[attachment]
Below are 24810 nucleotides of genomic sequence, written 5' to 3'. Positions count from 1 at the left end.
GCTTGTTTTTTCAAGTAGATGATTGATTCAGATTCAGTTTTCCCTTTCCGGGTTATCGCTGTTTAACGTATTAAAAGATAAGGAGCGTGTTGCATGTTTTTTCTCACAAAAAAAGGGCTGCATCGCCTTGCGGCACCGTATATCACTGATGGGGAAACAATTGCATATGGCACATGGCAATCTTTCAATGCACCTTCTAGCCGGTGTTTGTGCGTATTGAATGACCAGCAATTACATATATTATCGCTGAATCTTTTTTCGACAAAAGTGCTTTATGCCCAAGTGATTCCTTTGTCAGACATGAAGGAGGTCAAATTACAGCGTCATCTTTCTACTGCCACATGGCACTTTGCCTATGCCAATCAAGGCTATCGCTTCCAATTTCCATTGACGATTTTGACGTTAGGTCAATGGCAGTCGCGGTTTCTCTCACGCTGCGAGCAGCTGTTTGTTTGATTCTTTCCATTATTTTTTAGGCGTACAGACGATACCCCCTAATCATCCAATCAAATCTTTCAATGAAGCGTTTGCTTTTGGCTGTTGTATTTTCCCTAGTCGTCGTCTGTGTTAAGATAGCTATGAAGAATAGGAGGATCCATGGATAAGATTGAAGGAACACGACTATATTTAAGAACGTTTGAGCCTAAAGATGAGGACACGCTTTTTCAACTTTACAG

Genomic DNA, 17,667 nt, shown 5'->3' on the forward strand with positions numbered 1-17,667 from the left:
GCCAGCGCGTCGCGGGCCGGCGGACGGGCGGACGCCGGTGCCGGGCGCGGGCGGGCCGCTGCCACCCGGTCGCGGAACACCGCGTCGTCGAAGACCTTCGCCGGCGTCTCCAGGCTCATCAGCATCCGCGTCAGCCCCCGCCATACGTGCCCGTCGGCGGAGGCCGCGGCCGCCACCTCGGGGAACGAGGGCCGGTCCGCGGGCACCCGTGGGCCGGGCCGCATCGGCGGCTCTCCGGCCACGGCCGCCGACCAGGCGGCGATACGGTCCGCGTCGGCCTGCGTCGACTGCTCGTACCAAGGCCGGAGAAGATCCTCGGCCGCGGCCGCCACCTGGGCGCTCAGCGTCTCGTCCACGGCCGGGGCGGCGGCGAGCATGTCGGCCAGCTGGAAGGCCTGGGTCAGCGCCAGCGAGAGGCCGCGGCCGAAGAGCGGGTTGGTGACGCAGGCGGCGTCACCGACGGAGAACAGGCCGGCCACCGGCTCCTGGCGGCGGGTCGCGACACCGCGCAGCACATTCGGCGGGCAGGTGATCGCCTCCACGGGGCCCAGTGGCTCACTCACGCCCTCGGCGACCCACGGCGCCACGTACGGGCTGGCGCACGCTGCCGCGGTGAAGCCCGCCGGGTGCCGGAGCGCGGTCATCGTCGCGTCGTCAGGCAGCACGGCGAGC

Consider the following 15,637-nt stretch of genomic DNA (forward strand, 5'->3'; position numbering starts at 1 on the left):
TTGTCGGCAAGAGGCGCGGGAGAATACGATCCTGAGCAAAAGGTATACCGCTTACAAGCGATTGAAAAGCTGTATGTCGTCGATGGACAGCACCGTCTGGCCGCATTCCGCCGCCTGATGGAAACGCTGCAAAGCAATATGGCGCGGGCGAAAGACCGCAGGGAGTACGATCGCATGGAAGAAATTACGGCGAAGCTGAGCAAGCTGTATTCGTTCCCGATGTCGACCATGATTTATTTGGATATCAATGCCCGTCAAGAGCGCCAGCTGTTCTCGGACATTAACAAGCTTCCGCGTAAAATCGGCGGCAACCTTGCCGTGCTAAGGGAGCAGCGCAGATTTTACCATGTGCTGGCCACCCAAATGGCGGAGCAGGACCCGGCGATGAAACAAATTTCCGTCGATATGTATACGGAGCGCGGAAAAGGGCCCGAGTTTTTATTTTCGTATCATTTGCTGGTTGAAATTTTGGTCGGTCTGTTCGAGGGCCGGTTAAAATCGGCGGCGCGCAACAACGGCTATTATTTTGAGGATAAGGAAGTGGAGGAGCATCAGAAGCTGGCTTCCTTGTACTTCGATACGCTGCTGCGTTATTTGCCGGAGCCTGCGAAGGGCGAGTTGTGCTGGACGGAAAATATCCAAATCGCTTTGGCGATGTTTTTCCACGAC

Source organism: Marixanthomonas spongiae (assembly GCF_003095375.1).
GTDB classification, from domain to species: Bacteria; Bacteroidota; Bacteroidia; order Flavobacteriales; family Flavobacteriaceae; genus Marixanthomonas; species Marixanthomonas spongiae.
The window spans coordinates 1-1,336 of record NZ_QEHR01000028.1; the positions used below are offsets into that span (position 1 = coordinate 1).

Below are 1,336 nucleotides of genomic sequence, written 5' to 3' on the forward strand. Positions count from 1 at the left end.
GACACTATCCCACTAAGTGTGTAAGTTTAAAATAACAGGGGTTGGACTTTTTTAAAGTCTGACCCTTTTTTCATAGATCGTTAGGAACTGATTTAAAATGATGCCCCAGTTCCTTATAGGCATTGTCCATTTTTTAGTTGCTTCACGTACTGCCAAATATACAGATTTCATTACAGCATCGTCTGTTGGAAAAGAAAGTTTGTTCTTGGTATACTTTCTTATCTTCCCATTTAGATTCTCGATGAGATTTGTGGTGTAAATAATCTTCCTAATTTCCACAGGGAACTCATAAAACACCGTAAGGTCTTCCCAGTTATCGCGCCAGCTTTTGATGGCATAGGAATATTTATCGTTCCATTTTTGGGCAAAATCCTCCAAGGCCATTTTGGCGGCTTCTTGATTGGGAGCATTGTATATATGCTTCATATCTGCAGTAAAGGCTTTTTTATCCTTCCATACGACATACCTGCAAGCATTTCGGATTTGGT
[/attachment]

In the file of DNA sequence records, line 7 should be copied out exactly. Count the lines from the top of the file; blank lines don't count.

Source organism: Marixanthomonas spongiae (assembly GCF_003095375.1).